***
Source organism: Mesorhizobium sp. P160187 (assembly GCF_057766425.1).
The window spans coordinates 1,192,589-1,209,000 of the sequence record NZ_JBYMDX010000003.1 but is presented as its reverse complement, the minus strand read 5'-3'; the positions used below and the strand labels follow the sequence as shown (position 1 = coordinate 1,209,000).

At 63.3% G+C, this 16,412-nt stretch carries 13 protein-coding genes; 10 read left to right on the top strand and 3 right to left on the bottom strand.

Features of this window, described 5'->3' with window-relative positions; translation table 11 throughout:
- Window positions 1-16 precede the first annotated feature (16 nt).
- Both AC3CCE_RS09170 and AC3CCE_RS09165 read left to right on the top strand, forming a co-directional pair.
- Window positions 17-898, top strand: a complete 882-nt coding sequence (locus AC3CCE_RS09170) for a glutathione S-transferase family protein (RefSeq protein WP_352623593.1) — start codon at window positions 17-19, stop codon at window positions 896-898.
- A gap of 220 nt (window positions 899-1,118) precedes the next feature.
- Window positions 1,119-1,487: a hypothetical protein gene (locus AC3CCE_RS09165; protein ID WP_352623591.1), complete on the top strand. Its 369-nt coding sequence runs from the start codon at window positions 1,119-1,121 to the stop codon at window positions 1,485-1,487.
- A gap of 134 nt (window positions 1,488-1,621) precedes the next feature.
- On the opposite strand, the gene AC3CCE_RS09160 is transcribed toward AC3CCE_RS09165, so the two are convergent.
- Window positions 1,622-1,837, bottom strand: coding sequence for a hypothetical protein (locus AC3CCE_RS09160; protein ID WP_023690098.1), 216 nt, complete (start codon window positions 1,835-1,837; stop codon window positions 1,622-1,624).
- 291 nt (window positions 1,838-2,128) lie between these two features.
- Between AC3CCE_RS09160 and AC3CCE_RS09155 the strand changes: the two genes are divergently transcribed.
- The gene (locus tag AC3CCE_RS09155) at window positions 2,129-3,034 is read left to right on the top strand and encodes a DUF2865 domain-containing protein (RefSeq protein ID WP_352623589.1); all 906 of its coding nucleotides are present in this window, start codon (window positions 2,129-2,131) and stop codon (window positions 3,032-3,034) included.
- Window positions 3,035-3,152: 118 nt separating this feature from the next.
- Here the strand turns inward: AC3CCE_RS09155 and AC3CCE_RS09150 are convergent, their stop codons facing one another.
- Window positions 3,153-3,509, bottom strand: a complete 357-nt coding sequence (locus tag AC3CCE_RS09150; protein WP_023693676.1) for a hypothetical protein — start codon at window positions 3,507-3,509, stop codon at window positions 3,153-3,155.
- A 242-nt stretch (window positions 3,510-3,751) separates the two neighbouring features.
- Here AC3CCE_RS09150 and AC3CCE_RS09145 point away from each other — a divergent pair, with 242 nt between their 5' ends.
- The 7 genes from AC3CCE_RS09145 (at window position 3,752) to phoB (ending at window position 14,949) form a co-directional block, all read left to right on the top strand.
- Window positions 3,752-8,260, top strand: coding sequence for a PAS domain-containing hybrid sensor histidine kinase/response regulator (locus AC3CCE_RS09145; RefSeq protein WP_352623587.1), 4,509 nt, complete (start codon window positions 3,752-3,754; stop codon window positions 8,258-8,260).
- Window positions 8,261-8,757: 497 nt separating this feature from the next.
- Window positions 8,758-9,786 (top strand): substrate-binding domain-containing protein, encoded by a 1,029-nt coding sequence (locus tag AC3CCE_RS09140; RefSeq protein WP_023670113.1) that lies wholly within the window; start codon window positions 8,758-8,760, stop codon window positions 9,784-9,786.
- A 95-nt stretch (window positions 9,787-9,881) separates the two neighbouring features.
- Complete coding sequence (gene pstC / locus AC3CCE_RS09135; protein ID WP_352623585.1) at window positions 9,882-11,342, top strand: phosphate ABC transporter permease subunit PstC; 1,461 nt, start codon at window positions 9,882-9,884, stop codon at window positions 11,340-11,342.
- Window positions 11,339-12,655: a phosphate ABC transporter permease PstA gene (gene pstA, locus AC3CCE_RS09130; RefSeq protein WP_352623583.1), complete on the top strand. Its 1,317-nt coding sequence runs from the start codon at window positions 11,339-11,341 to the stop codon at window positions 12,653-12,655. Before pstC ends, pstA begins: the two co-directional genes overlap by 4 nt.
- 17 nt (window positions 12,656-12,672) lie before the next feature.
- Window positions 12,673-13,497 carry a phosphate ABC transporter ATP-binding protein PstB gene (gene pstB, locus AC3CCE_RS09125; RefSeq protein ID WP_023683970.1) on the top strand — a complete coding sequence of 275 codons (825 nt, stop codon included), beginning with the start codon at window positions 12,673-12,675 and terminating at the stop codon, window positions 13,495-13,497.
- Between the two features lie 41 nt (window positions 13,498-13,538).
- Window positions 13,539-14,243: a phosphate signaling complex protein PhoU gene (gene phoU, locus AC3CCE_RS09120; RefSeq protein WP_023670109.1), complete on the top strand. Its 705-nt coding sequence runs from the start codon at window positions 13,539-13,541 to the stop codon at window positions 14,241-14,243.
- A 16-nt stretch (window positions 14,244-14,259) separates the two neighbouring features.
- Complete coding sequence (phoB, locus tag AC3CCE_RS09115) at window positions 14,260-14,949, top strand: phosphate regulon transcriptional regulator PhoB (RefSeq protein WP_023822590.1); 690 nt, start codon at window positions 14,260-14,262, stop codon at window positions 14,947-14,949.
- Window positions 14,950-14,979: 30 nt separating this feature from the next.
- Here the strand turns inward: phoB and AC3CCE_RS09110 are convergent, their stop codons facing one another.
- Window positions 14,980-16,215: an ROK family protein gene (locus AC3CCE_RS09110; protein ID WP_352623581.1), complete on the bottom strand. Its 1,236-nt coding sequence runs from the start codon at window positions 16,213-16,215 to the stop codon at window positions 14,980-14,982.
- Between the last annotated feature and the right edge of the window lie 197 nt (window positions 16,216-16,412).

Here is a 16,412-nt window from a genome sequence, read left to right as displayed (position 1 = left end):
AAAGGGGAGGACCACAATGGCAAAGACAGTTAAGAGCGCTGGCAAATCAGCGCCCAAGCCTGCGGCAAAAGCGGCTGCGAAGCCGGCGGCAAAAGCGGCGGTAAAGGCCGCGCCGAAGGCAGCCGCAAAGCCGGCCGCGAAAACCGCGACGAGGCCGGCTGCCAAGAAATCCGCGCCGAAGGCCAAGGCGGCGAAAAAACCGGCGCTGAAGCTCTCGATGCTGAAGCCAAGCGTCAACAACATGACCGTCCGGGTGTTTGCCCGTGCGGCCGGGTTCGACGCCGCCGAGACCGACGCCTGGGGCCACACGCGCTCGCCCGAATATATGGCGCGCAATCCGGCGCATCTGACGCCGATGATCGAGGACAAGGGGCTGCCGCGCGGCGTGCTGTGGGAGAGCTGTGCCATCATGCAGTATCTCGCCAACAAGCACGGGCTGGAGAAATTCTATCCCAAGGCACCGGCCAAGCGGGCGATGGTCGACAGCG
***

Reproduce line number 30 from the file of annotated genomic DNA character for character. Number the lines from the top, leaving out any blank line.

- Between the two features lie 41 nt (window positions 13,498-13,538).